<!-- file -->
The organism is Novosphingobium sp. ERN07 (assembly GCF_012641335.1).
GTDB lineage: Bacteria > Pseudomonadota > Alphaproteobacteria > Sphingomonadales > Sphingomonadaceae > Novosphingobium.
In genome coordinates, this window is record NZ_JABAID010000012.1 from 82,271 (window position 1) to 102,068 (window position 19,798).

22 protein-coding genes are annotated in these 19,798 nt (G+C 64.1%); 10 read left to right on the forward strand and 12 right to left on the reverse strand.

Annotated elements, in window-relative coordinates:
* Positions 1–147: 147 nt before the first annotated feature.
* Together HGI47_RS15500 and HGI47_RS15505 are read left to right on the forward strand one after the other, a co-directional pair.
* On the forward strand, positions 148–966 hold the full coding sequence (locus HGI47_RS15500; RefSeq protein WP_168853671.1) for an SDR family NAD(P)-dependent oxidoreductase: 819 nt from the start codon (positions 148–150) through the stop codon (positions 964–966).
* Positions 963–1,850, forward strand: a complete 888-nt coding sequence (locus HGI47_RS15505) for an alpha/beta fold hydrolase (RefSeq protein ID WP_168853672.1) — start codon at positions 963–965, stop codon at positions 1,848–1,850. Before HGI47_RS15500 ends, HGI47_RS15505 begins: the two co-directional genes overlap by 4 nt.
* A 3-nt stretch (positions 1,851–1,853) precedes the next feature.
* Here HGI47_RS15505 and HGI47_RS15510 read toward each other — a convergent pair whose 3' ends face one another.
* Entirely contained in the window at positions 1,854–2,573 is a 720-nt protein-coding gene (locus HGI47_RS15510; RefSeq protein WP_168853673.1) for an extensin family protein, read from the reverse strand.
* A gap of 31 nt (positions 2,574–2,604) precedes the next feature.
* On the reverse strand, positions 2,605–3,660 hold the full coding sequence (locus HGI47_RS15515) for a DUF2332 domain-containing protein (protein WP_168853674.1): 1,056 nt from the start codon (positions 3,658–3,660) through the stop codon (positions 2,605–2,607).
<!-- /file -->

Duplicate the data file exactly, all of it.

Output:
The organism is Novosphingobium sp. ERN07 (assembly GCF_012641335.1).
GTDB lineage: Bacteria > Pseudomonadota > Alphaproteobacteria > Sphingomonadales > Sphingomonadaceae > Novosphingobium.
In genome coordinates, this window is record NZ_JABAID010000012.1 from 82,271 (window position 1) to 102,068 (window position 19,798).

22 protein-coding genes are annotated in these 19,798 nt (G+C 64.1%); 10 read left to right on the forward strand and 12 right to left on the reverse strand.

Annotated elements, in window-relative coordinates:
* Positions 1–147: 147 nt before the first annotated feature.
* Together HGI47_RS15500 and HGI47_RS15505 are read left to right on the forward strand one after the other, a co-directional pair.
* On the forward strand, positions 148–966 hold the full coding sequence (locus HGI47_RS15500; RefSeq protein WP_168853671.1) for an SDR family NAD(P)-dependent oxidoreductase: 819 nt from the start codon (positions 148–150) through the stop codon (positions 964–966).
* Positions 963–1,850, forward strand: a complete 888-nt coding sequence (locus HGI47_RS15505) for an alpha/beta fold hydrolase (RefSeq protein ID WP_168853672.1) — start codon at positions 963–965, stop codon at positions 1,848–1,850. Before HGI47_RS15500 ends, HGI47_RS15505 begins: the two co-directional genes overlap by 4 nt.
* A 3-nt stretch (positions 1,851–1,853) precedes the next feature.
* Here HGI47_RS15505 and HGI47_RS15510 read toward each other — a convergent pair whose 3' ends face one another.
* Entirely contained in the window at positions 1,854–2,573 is a 720-nt protein-coding gene (locus HGI47_RS15510; RefSeq protein WP_168853673.1) for an extensin family protein, read from the reverse strand.
* A gap of 31 nt (positions 2,574–2,604) precedes the next feature.
* On the reverse strand, positions 2,605–3,660 hold the full coding sequence (locus HGI47_RS15515) for a DUF2332 domain-containing protein (protein WP_168853674.1): 1,056 nt from the start codon (positions 3,658–3,660) through the stop codon (positions 2,605–2,607).